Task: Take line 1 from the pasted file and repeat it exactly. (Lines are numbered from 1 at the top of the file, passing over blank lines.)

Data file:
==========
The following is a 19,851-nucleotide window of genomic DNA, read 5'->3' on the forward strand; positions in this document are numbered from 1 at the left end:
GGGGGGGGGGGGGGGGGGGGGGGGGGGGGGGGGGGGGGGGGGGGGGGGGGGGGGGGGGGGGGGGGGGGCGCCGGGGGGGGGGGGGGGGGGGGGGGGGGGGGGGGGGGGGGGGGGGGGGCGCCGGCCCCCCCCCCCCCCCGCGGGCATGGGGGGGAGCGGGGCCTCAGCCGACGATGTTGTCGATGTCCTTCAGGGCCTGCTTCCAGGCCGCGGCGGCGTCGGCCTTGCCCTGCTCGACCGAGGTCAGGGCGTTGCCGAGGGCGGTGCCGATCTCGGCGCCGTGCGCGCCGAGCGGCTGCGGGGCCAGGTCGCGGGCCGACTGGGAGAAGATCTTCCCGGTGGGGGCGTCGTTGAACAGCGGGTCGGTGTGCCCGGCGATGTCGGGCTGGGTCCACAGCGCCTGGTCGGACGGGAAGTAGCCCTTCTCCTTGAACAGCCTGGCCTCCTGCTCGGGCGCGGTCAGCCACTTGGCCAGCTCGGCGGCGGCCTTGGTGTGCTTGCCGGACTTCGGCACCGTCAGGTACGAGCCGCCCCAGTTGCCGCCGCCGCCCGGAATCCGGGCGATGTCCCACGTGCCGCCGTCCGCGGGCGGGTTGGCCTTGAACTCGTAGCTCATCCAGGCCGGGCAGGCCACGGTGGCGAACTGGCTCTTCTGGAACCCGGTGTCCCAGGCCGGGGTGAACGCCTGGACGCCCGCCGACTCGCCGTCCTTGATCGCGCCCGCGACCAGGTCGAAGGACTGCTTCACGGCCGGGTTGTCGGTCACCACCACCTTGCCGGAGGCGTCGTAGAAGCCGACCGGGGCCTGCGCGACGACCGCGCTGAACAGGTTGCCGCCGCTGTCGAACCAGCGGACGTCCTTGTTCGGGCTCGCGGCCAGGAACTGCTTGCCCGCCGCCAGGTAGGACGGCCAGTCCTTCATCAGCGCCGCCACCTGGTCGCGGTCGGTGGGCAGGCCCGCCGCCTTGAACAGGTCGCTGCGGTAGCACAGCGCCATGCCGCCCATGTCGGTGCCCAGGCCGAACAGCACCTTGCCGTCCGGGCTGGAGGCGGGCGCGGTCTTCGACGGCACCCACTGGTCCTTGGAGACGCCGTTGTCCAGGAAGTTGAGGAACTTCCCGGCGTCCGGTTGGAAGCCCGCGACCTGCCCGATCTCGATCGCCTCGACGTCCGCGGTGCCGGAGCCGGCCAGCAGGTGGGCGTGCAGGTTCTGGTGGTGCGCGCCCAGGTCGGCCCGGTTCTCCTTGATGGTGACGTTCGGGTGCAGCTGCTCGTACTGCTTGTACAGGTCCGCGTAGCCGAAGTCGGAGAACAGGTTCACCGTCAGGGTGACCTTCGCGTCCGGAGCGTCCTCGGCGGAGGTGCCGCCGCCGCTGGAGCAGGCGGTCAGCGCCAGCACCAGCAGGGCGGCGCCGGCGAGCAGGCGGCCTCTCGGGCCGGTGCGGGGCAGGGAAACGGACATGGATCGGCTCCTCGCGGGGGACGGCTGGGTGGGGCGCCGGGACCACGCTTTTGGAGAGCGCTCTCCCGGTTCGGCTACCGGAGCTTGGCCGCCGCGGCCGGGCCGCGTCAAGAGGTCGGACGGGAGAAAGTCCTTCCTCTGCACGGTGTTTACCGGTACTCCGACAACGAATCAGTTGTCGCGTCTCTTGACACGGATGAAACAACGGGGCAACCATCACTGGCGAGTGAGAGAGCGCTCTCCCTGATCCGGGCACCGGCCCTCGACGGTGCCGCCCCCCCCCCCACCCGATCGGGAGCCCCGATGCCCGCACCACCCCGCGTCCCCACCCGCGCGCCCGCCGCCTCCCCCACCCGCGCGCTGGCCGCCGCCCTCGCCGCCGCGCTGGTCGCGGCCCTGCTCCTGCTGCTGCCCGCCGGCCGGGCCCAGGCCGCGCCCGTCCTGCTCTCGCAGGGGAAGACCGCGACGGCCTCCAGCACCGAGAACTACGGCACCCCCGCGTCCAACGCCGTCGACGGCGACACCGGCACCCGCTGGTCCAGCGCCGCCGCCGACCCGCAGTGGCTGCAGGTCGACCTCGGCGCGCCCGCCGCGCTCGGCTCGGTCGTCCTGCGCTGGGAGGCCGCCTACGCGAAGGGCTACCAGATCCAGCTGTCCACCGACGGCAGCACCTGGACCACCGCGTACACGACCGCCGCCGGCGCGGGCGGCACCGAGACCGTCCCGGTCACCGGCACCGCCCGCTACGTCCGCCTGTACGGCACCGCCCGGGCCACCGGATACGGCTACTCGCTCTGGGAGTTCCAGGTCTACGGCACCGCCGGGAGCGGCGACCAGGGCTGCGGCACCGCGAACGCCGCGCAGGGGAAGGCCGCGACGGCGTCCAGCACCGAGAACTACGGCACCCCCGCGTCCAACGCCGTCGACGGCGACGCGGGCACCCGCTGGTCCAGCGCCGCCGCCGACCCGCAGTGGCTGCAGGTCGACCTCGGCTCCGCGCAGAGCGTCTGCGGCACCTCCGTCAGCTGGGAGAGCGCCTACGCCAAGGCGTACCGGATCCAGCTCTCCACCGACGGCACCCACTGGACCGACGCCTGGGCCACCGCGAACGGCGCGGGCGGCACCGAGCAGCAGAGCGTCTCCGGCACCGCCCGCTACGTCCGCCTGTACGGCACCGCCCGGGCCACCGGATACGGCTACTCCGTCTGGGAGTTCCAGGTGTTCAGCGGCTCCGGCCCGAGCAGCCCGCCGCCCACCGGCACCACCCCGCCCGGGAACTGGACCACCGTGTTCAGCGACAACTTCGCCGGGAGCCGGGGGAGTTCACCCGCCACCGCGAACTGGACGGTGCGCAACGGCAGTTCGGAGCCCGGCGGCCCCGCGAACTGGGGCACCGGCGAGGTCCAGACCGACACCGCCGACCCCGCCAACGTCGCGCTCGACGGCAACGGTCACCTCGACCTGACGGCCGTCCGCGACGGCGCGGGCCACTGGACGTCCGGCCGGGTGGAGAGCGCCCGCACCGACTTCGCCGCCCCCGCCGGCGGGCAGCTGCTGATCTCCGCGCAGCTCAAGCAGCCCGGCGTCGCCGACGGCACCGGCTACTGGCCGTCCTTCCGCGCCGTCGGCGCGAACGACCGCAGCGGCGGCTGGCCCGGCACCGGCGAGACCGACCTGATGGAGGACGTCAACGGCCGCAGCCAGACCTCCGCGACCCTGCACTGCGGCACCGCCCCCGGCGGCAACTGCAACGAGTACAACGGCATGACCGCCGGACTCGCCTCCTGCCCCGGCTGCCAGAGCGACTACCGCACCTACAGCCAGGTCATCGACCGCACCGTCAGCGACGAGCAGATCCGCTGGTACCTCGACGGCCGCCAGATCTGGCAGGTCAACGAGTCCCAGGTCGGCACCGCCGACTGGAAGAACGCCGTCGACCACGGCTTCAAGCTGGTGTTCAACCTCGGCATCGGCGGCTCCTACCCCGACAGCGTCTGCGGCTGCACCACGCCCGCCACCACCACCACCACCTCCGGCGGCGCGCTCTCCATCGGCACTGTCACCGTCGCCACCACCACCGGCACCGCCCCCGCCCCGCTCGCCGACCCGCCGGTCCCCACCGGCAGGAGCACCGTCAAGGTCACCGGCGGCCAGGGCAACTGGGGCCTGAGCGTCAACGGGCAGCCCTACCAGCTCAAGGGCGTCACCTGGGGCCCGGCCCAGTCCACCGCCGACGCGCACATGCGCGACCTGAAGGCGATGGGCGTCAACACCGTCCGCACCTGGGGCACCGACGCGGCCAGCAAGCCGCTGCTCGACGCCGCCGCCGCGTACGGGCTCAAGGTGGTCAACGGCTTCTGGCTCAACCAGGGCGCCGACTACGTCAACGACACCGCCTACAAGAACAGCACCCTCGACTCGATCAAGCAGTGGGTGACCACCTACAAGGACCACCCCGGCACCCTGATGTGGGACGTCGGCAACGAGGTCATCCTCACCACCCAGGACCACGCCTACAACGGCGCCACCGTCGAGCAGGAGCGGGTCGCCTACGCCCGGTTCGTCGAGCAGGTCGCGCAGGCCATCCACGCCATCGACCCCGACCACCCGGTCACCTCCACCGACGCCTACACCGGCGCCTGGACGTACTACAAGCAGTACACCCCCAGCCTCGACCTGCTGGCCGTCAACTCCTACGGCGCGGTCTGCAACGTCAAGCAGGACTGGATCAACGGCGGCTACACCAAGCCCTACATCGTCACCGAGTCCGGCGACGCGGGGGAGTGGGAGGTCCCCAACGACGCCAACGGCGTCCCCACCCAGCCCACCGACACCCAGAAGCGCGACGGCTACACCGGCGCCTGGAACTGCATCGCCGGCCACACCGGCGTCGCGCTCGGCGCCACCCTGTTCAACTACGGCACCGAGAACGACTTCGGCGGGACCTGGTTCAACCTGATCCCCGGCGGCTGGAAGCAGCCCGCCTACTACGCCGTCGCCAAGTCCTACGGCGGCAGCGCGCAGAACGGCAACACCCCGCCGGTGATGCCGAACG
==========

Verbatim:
The following is a 19,851-nucleotide window of genomic DNA, read 5'->3' on the forward strand; positions in this document are numbered from 1 at the left end: